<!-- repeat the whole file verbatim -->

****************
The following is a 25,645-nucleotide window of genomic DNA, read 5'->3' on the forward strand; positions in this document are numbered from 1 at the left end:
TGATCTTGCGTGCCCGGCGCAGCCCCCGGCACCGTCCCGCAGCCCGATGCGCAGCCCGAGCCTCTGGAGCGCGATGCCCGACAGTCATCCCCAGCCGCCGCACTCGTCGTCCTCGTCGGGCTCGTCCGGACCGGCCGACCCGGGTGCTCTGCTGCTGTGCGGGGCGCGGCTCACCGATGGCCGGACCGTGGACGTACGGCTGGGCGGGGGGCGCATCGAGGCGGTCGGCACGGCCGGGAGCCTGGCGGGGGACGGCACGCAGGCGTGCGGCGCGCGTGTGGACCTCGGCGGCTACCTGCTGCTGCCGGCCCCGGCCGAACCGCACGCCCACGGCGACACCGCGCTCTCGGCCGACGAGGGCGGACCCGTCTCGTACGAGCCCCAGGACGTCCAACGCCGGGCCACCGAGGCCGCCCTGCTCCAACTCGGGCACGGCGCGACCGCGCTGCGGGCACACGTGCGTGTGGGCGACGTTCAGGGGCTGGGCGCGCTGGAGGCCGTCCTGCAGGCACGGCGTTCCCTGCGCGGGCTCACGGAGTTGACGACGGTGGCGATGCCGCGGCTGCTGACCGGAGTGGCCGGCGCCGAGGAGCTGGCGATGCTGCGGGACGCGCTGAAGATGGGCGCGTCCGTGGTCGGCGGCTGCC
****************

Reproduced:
The following is a 25,645-nucleotide window of genomic DNA, read 5'->3' on the forward strand; positions in this document are numbered from 1 at the left end:
TGATCTTGCGTGCCCGGCGCAGCCCCCGGCACCGTCCCGCAGCCCGATGCGCAGCCCGAGCCTCTGGAGCGCGATGCCCGACAGTCATCCCCAGCCGCCGCACTCGTCGTCCTCGTCGGGCTCGTCCGGACCGGCCGACCCGGGTGCTCTGCTGCTGTGCGGGGCGCGGCTCACCGATGGCCGGACCGTGGACGTACGGCTGGGCGGGGGGCGCATCGAGGCGGTCGGCACGGCCGGGAGCCTGGCGGGGGACGGCACGCAGGCGTGCGGCGCGCGTGTGGACCTCGGCGGCTACCTGCTGCTGCCGGCCCCGGCCGAACCGCACGCCCACGGCGACACCGCGCTCTCGGCCGACGAGGGCGGACCCGTCTCGTACGAGCCCCAGGACGTCCAACGCCGGGCCACCGAGGCCGCCCTGCTCCAACTCGGGCACGGCGCGACCGCGCTGCGGGCACACGTGCGTGTGGGCGACGTTCAGGGGCTGGGCGCGCTGGAGGCCGTCCTGCAGGCACGGCGTTCCCTGCGCGGGCTCACGGAGTTGACGACGGTGGCGATGCCGCGGCTGCTGACCGGAGTGGCCGGCGCCGAGGAGCTGGCGATGCTGCGGGACGCGCTGAAGATGGGCGCGTCCGTGGTCGGCGGCTGCC